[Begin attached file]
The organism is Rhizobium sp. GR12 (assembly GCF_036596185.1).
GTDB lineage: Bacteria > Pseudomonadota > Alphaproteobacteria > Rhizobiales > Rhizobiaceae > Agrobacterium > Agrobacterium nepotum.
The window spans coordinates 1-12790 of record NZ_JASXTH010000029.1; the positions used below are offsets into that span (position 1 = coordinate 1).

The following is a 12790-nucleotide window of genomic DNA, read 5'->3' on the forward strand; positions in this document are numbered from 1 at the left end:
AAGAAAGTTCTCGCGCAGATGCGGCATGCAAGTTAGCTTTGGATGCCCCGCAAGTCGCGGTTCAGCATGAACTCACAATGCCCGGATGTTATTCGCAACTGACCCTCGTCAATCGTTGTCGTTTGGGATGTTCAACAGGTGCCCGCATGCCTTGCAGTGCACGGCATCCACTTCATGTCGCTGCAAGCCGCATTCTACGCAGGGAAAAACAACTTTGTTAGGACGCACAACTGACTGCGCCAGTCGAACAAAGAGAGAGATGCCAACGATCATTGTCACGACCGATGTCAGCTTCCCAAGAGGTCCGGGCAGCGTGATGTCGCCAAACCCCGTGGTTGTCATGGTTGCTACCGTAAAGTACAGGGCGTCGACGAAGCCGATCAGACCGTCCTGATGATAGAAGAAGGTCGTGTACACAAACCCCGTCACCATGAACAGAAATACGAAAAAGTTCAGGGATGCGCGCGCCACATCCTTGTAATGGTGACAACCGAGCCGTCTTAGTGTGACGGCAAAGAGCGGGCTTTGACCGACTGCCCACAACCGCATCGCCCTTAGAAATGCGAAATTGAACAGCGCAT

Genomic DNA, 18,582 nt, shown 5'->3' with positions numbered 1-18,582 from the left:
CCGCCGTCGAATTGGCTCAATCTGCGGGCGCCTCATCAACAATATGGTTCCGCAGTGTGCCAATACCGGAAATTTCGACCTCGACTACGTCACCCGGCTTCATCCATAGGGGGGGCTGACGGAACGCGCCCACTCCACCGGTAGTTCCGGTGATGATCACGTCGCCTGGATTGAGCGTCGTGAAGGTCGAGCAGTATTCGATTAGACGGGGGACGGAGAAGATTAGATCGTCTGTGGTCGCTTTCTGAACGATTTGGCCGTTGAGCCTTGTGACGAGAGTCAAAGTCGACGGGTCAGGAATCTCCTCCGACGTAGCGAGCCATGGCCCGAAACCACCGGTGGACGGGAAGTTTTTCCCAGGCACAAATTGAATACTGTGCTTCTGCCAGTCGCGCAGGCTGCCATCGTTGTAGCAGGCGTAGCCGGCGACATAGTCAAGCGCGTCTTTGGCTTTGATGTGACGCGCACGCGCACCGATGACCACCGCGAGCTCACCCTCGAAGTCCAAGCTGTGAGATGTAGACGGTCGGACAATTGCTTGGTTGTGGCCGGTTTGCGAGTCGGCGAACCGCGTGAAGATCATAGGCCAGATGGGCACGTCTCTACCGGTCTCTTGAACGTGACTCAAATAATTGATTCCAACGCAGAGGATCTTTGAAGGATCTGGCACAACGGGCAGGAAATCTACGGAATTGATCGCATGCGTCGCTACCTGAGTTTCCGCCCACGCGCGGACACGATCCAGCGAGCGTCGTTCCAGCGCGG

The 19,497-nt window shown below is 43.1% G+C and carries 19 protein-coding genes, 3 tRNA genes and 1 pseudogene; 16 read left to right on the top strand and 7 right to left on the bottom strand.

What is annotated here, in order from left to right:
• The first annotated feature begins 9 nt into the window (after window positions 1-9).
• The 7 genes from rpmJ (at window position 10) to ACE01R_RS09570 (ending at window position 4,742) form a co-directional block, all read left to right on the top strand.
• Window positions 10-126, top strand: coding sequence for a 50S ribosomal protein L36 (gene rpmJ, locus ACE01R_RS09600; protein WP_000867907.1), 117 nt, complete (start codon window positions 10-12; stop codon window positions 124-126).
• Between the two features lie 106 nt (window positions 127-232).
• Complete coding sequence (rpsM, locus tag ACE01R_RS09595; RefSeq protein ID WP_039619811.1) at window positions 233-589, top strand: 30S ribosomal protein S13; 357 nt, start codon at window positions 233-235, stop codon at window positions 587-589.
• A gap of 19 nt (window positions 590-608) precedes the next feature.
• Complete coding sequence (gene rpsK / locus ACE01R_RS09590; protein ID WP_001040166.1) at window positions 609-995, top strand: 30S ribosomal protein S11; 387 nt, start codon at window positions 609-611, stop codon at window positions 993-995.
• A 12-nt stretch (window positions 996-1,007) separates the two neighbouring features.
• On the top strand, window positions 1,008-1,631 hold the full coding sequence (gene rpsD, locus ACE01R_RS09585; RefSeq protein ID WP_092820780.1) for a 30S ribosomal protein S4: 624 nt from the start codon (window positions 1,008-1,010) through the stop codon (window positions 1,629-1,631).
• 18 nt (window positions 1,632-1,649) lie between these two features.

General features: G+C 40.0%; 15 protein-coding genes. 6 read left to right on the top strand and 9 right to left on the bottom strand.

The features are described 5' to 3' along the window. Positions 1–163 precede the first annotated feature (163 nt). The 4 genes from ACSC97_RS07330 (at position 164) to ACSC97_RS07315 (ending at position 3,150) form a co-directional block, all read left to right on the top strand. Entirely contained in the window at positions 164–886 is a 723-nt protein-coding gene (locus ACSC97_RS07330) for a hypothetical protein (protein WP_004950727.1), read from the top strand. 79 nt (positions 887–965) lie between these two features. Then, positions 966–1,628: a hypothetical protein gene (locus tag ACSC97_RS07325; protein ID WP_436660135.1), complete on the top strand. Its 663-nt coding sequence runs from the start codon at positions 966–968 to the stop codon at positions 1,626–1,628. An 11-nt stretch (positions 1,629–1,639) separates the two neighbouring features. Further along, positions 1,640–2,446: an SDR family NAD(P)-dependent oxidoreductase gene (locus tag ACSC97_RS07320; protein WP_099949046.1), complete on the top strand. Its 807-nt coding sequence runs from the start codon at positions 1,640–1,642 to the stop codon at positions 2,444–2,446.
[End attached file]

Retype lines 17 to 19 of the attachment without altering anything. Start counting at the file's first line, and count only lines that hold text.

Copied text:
• A 12-nt stretch (window positions 996-1,007) separates the two neighbouring features.
• On the top strand, window positions 1,008-1,631 hold the full coding sequence (gene rpsD, locus ACE01R_RS09585; RefSeq protein ID WP_092820780.1) for a 30S ribosomal protein S4: 624 nt from the start codon (window positions 1,008-1,010) through the stop codon (window positions 1,629-1,631).
• 18 nt (window positions 1,632-1,649) lie between these two features.